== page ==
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Idaho Activists Launch Medical Marijuana Petition Drive
On Monday, activists with Kind Idaho launched the petition drive for the Idaho Medical Marijuana Act Initiative for 2022. Jackee Winters, the chief petitioner of the act, needs to collect 64,946 signatures from registered Idaho voters by May 1, 2022—six percent of the registered voters from last election—to place the initiative on the November 2022 ballot.
Additionally, by law those signatures must also meet a six percent threshold in eighteen of Idaho’s thirty-five legislative districts, though there is legislation pending that would increase that requirement to all thirty-five districts.
The Idaho Medical Marijuana Act would create a medical marijuana program similar to most medical marijuana states, with dispensaries supplied by Idaho growers; in-state access to all forms of cannabis medicine for adults, children, and out-of-state cardholders without any criminal exposure; and limited home cultivation for patients who demonstrate a hardship need.
New Mexico Lawmakers Debate Marijuana Legalization Bills, With Vote Planned on Monday
New Mexico lawmakers on Saturday considered a pair of competing bills to legalize marijuana but failed to hold a vote after the hearing ran long. The committee will return to issue on Monday when members are also expected to take up possible amendments to the proposals.
Lawmakers have introduced a bevy of legalization legislation so far in the state’s 2021 legislative session, which is approaching its midpoint and is scheduled to end on March 20. In addition to the two House measures weighed at Saturday’s three-hour-long Health and Human Services Committee hearing, three others have been filed in the Senate.
All five bills would legalize use and commercial sales of marijuana and set tax rates between 16 and 20 percent.
Mississippi Senate Rescues Medical Marijuana Bill After Midnight
In Mississippi Thursday, Senate Bill 2765, the Mississippi Medical Cannabis Act, failed in a 30–21 vote. The bill was authored by Senator Kevin Blackwell who said the intent of the bill was not to replace or overshadow Initiative 65, but to offer an alternative program for the state in the event the Supreme Court invalidates Initiative 65 in upcoming suits that have been filed.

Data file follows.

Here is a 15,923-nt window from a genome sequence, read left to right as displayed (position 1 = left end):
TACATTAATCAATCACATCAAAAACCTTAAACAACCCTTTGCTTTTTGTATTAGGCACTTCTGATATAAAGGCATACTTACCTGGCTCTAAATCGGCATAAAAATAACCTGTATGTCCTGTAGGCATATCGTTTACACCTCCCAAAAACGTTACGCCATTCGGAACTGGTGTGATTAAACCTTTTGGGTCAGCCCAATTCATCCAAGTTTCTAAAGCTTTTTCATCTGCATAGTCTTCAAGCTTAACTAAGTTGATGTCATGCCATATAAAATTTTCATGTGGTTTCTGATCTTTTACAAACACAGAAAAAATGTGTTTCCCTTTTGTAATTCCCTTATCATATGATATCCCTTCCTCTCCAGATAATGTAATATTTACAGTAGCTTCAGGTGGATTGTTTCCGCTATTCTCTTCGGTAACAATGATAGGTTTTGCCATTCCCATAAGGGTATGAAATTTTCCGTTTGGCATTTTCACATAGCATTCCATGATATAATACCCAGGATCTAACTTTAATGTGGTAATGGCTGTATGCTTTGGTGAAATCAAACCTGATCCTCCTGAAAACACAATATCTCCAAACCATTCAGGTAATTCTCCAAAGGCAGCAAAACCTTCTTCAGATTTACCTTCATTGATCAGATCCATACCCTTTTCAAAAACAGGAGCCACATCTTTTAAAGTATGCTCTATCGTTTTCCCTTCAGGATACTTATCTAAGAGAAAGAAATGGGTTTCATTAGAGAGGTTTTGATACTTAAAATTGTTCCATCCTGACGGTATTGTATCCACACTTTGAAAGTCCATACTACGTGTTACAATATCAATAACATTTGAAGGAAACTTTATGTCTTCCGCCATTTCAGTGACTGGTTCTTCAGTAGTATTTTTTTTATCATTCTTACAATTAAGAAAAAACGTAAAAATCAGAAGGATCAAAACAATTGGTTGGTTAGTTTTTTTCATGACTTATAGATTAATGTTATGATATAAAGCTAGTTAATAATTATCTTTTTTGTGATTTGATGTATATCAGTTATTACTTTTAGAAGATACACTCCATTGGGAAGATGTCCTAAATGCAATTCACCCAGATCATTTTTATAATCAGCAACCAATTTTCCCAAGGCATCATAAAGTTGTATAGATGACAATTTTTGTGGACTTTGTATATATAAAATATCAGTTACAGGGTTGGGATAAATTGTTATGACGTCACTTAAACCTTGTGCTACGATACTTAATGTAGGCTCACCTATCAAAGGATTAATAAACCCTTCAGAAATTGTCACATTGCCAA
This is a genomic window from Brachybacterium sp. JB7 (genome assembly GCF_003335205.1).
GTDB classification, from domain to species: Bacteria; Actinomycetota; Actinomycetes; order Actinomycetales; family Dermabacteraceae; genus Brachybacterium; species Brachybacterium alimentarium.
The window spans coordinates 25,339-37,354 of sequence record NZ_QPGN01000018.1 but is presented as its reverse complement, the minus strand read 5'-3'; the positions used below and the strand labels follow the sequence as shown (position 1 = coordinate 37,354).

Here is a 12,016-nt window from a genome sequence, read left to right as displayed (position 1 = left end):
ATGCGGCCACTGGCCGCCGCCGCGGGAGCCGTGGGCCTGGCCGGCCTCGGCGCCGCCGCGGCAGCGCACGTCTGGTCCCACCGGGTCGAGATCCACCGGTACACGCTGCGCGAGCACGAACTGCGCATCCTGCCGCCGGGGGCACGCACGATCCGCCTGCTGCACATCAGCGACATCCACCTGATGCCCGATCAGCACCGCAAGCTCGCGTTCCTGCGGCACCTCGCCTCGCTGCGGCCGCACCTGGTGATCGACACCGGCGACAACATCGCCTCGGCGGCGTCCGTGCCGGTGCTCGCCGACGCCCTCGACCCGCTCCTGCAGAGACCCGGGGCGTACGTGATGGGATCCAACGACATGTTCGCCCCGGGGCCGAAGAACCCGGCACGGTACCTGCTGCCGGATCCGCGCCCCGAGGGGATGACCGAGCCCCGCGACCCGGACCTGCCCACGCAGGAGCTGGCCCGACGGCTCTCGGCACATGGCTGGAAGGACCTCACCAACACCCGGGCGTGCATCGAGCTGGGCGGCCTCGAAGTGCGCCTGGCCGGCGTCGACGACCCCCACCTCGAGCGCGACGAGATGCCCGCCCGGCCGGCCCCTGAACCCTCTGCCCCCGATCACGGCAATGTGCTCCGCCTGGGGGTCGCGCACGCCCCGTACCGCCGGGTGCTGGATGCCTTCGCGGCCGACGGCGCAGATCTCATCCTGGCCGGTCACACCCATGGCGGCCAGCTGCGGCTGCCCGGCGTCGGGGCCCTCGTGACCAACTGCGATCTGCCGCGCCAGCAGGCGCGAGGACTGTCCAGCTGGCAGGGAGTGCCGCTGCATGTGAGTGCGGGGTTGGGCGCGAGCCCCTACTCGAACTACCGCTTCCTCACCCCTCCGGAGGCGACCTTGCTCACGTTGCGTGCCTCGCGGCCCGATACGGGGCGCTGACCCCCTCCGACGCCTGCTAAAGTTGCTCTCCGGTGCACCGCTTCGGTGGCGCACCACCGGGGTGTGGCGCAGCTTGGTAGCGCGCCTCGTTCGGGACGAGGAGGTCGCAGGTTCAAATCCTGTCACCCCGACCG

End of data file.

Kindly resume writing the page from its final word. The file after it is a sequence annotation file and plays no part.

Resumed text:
Major changes were made to the original bill in the form of amendments and the bill was ultimately held on a motion to reconsider.
But after officially adjourning on Thursday at 11:45pm, the Senate returned at 12:01am on Friday morning, a procedural move that allowed them to take up items on the Motion to Reconsider calendar.
Making their way through the list they came to SB 2765 shortly after 12:30 a.m, and the bill passed by a vote of 30 to 19. It will now move to the House.
20-Year-Old Kansas Lawmaker Files Drug Decriminalization Bill
A 20-year-old Kansas lawmaker introduced a bill on Tuesday to broadly decriminalize drug possession in the state.
Rep. Aaron Coleman (D), who defeated a seven-term incumbent in a Democratic primary last year, filed the legislation. He told Marijuana Moment in a phone interview on Wednesday that he was inspired by a voter-approved initiative in Oregon that ends the threat of jail time for simple drug possession.
Under his proposal, possession of controlled substances for personal use would be considered a civil offense punishable by a $100 fine.
For people caught in possession of drugs other than marijuana, prosecutors would also refer them to mandatory treatment—and failure to comply could result in a misdemeanor conviction that carries up to five days in jail, a maximum $250 fine, and six months of probation.
Little-Noticed FAA Memo on Marijuana Emerges Amid Local Airport Controversy in Arizona
After receiving multiple inquiries about leasing airport land to businesses that grow marijuana, the Federal Aviation Administration (FAA) said doing so “presents serious problems under federal law.” That revelation came in a little-noticed 2019 memo.
The FAA memo is creating complications in Springerville, Arizona, where the Town Council rezoned former municipal airport land and approved a lease agreement late last year with a cannabis company that plans to cultivate marijuana on the property, as first reported by The White Mountain Independent.
“The primary purpose of a cultivation operation is for commercial production and distribution of marijuana. A commercial marijuana distribution operation violates the Controlled Substances Act and constitutes a felony under Federal law,” the memo says. “Consequently, a lease to cultivate marijuana for public distribution would be unlawful.”